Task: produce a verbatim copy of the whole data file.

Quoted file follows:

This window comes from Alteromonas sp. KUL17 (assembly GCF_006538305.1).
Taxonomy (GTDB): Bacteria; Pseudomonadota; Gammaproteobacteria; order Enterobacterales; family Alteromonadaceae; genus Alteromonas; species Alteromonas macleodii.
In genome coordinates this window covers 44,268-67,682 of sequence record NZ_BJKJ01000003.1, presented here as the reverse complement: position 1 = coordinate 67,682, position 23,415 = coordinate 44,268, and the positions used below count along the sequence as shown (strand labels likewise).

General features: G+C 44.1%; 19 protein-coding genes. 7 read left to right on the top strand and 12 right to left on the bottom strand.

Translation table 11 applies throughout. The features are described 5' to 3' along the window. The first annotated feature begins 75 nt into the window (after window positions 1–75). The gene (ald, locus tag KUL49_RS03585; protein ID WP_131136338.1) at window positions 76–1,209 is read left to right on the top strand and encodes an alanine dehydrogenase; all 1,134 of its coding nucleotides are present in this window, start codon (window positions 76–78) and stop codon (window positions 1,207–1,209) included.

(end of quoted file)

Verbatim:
This window comes from Alteromonas sp. KUL17 (assembly GCF_006538305.1).
Taxonomy (GTDB): Bacteria; Pseudomonadota; Gammaproteobacteria; order Enterobacterales; family Alteromonadaceae; genus Alteromonas; species Alteromonas macleodii.
In genome coordinates this window covers 44,268-67,682 of sequence record NZ_BJKJ01000003.1, presented here as the reverse complement: position 1 = coordinate 67,682, position 23,415 = coordinate 44,268, and the positions used below count along the sequence as shown (strand labels likewise).

General features: G+C 44.1%; 19 protein-coding genes. 7 read left to right on the top strand and 12 right to left on the bottom strand.

Translation table 11 applies throughout. The features are described 5' to 3' along the window. The first annotated feature begins 75 nt into the window (after window positions 1–75). The gene (ald, locus tag KUL49_RS03585; protein ID WP_131136338.1) at window positions 76–1,209 is read left to right on the top strand and encodes an alanine dehydrogenase; all 1,134 of its coding nucleotides are present in this window, start codon (window positions 76–78) and stop codon (window positions 1,207–1,209) included.